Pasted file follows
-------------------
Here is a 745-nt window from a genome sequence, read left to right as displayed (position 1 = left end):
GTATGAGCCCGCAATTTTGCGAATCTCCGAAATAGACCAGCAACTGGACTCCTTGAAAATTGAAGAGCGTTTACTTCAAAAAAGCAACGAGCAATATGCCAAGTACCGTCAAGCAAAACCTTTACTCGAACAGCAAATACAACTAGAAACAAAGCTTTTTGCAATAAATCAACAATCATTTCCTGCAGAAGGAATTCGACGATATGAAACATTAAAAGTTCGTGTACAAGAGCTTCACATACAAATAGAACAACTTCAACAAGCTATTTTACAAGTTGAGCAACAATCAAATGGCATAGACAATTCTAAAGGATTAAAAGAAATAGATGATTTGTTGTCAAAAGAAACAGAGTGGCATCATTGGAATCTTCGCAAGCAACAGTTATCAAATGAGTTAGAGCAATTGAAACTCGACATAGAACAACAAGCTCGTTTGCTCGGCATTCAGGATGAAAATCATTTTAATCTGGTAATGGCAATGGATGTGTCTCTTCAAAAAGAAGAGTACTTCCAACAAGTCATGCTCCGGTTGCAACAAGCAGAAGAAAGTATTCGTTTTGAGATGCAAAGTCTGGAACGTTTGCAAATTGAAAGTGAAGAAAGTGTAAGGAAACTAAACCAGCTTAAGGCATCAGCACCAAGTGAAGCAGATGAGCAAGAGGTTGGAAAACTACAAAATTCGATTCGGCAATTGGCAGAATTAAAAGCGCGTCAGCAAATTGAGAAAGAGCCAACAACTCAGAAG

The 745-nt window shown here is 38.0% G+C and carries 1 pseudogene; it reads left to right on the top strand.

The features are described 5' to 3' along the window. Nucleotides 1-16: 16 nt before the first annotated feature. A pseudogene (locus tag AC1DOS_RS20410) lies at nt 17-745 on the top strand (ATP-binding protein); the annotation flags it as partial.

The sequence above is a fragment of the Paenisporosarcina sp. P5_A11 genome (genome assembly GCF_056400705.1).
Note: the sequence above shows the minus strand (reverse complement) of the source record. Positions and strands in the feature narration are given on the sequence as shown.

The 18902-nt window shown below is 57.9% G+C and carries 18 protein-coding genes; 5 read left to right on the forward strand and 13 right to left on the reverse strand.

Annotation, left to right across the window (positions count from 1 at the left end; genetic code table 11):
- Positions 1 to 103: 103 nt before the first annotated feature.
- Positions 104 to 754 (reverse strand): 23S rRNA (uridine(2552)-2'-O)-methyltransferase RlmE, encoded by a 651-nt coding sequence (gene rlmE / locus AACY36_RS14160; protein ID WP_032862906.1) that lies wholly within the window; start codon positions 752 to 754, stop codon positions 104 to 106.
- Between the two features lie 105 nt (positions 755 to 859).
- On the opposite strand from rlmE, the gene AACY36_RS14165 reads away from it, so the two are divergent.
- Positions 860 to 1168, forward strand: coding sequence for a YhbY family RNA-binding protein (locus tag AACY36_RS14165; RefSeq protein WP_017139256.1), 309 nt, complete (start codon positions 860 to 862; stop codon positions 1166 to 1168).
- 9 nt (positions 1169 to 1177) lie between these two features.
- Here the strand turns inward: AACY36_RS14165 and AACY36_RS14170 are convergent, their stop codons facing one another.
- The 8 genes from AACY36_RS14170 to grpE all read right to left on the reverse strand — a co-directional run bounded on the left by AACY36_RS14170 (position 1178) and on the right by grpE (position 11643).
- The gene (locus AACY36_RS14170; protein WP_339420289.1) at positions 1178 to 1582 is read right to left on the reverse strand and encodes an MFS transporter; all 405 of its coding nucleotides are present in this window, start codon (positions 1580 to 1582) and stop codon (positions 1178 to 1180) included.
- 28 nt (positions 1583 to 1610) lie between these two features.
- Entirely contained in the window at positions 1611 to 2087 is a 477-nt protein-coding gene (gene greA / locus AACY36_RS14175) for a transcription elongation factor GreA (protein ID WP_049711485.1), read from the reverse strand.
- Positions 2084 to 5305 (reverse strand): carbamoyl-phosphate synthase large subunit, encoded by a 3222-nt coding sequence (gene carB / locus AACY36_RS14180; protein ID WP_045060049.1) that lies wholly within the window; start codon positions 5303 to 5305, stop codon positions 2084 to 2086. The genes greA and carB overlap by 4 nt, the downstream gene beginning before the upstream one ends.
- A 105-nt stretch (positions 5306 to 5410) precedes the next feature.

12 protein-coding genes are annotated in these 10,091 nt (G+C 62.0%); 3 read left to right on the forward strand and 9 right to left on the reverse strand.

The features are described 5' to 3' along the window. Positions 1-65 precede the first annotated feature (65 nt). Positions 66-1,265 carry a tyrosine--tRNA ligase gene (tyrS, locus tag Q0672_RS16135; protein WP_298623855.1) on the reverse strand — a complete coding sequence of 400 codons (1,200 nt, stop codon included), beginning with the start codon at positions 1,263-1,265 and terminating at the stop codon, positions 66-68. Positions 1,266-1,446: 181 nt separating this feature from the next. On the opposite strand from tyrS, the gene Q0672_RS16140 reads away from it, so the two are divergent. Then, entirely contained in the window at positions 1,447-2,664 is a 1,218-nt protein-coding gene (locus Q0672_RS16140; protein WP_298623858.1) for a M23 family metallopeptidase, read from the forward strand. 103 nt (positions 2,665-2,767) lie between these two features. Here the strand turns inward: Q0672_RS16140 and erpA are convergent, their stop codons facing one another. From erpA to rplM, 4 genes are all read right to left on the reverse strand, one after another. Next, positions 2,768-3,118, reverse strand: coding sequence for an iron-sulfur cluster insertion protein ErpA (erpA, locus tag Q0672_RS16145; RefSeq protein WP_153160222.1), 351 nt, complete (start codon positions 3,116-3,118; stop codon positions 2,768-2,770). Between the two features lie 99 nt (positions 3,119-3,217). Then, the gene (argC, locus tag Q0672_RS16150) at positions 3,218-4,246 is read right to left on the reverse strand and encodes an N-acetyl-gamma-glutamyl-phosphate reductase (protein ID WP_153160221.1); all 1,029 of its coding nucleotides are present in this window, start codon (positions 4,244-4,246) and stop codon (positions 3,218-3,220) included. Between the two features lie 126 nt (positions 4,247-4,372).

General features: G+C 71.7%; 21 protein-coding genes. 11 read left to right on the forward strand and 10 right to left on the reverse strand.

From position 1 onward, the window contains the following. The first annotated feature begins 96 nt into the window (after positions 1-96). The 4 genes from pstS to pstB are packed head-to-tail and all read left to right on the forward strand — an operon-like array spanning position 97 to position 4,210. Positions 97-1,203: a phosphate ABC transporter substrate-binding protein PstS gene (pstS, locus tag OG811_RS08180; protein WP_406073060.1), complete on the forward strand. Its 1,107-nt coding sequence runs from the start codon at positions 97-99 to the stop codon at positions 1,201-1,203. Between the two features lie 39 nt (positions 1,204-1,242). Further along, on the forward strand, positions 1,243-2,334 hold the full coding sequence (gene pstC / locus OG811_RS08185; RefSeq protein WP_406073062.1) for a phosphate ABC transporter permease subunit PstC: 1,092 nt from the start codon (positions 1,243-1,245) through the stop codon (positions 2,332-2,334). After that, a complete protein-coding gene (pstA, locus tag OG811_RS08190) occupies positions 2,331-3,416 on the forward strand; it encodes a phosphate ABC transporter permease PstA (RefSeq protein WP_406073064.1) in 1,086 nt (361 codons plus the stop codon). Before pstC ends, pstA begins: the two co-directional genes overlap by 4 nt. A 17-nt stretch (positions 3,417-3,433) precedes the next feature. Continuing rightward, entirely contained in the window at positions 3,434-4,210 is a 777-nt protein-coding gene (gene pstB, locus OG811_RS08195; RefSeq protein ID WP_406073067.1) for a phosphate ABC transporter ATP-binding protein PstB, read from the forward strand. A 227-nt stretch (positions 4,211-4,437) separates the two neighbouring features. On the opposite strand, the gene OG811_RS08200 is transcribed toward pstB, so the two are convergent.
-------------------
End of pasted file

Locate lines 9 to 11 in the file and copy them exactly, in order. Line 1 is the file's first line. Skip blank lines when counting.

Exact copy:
- Positions 1 to 103: 103 nt before the first annotated feature.
- Positions 104 to 754 (reverse strand): 23S rRNA (uridine(2552)-2'-O)-methyltransferase RlmE, encoded by a 651-nt coding sequence (gene rlmE / locus AACY36_RS14160; protein ID WP_032862906.1) that lies wholly within the window; start codon positions 752 to 754, stop codon positions 104 to 106.
- Between the two features lie 105 nt (positions 755 to 859).